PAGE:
Sound Advice From Outlook
Greg Ginger from Outlook Communications in Melbourne has provided sound production and design for over 800 musicals over the last 20 years. A recent highlight was Ballarat Lyric Theatre’s production of The Phantom of the Opera at Her Majesty’s Theatre Ballarat in 2014
My highest priority in good sound design for Musical Theatre is for the sound system to be transparent. I do not mean in a physical sense, although a neatly presented system is desirable. I mean irrespective of the style of the show, Rock or Classical, the audience should feel like they are in the room with the performer. The sound should sound like it is coming from the performer, it should be clean and clear (no hiss, hum, buzz distortion, etc.) and the level and focus (or volume and imaging) can be carefully used to take the audience on the emotional journey created by the director.
As a technical hint for those who are looking to do sound for non-professional companies, whatever the show, there are two very important steps.
• You must be very well prepared before the bump in, your sound mixing script must be accurate to what is being said on stage, clear of unnecessary clutter, easy to read in low light conditions and marked up with all the sound specific mic numbers and cues.
• Your Radio mic plot and pack changes should be proofed back to the mixing script in full run rehearsals before you even get to the theatre.
• Create a good working relationship with a sound hire company. This step can provide useful technical advice, special discounted equipment hire rates, and opportunities to explore creative treatments which you would not usually be able to afford. It’s worth keeping your options open with equipment; many companies have quality well-maintained equipment which may not be the latest model but can still provide good reliable service at a much cheaper price.
Over the past 20 years we have provided sound design and production services for over 800 musicals and hundreds of one-off events along with equipment hire and sales. We service Melbourne, all of regional Victoria and touring productions around Australia.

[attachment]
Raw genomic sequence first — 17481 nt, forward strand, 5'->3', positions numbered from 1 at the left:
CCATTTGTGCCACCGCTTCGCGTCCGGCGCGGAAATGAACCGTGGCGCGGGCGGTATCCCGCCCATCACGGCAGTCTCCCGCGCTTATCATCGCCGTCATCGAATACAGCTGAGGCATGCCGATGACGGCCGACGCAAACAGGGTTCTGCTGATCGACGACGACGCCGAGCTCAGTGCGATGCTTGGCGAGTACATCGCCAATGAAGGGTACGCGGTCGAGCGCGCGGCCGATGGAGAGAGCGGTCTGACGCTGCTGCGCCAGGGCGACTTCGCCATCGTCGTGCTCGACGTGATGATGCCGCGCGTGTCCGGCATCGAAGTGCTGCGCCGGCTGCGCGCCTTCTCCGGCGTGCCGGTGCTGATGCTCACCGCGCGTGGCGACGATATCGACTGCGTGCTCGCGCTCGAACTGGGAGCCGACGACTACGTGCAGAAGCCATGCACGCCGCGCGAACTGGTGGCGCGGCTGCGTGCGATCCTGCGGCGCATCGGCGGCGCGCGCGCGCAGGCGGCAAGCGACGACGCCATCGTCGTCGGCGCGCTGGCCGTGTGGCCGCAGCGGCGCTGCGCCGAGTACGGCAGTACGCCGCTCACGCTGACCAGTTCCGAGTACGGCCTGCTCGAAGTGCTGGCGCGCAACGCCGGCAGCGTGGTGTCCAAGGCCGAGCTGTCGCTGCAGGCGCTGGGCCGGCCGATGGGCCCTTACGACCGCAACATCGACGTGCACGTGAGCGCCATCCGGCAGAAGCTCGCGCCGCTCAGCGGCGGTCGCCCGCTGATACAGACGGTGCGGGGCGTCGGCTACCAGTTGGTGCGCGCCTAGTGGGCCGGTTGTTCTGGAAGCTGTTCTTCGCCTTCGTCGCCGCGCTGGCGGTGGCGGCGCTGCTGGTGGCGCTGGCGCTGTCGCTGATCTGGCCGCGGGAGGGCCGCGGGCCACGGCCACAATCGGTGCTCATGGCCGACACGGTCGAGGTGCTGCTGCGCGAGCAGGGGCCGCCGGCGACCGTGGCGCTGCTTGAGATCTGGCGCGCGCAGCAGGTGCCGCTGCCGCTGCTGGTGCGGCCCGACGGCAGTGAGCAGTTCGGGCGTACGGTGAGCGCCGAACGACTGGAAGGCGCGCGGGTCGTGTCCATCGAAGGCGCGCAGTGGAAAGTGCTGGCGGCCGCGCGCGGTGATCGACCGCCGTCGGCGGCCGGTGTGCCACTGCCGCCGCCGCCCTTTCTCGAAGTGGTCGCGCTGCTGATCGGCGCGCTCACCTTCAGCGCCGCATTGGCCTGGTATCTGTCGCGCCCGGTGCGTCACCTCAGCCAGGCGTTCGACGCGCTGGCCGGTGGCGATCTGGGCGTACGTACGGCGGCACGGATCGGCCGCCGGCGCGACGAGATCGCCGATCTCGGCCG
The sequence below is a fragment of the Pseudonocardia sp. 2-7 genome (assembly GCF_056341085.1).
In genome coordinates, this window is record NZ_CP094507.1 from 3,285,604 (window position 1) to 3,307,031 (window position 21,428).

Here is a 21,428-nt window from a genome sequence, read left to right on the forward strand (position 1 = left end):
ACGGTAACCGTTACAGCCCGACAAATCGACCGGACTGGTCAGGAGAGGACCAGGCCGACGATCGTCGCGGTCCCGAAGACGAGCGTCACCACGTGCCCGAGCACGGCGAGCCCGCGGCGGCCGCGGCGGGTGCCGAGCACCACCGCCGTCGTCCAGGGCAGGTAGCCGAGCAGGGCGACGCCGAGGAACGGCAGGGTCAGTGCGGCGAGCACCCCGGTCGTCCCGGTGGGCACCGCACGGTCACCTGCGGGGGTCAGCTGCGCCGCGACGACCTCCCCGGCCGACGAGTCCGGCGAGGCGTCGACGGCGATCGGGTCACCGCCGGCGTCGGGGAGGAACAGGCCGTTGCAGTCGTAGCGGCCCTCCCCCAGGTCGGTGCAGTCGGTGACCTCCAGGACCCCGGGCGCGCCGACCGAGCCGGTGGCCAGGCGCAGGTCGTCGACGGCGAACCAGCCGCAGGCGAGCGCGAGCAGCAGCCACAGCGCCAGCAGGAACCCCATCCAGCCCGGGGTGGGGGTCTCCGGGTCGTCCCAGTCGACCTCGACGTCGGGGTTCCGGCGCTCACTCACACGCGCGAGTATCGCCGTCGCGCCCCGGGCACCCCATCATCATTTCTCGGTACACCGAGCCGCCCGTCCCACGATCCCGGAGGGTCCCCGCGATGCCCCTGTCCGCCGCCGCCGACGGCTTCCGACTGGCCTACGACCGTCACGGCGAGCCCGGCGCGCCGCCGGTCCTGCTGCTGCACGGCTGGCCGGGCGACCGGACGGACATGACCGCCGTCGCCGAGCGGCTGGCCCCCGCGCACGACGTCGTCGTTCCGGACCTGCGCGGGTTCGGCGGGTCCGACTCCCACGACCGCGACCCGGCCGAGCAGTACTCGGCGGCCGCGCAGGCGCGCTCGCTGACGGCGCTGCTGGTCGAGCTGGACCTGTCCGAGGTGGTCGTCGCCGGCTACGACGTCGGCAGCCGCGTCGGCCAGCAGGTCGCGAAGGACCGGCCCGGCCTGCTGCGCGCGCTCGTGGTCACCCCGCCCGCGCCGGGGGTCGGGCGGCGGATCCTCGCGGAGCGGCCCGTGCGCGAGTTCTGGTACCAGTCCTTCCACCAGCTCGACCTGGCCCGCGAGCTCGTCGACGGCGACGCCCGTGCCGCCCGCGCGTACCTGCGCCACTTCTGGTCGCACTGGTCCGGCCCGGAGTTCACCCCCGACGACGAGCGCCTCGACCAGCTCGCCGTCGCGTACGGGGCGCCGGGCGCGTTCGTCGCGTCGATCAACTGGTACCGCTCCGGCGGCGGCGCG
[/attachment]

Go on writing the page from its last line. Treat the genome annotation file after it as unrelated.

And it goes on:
Her Majesty’s Theatre Ballarat is a historical landmark and The Phantom of the Opera has been a significant technical challenge, not least of which has been for sound.
For this production we used 28 radio microphones, a combination of Sennheiser SK5212 and SK500G3 transmitters with Sennheiser MKE1 & MKE2 microphones. This includes a spare microphone and transmitter on the lead characters.
The mixing console was an Allen & Heath ML5000/52, with a Midas Venice320 as an orchestral submix - a total of 84 input channels.
The complex web of routing, muting, VCA switching and matrix Mixing allowed the Phantoms voice to appear all over the theatre through 16 Zones and a total of 32 speakers.
The Orchestra was located in the pit, which was almost fully enclosed except for the conductor’s head. We used a kit of Schopes CMC5Ug/MK4, DPA 4023 and AKG C414 condenser microphones and BSS 133 Active Direct input boxes for the keyboards. The combination of high quality microphone selection and careful placement provided a lush full orchestral sound for the audience to be immersed in.
For sound effects, we used Q-Lab with an RME Fire Wire interface giving us 8 channels of sound effects replay, which allowed us to pan and rout effects easily and quickly during a short production period.
Speaker placement, directivity and adjustability is essential. The high frequency coverage of your audience is essential to providing an engaging performance experience. Every seat must be in pattern of the HF driver and if not add another speaker (I have sat in several shows and been totally disconnected without realising why and at interval moved to a vacant seat a few metres across and been mesmerised in the second half of the same show. This was all because the vocals had no clarity). Just as critical is to keep the HF off the walls and other hard surfaces where the audience’s ears are not. This creates reflections which in some cases can be as loud as the original source and make your vocals unintelligible.
Speaker Time alignment is critical; when using multiple speaker positions in a distributed speaker system, a system delay must be used. This is the best tool for imaging, the use of delay will minimise hearing the same source multiple times from every different speaker and correct some of the phase anomalies created by positions in space and time.
Greg Ginger – Sound Designer Ballarat Lyric Theatre Company and Managing Director – Outlook Communications Pty. Ltd.
Images of Ballarat Lyric Theatre’s production of The Phantom of the Opera by Ian Wilson Photography
Originally published in the March / April 2014 edition of Stage Whispers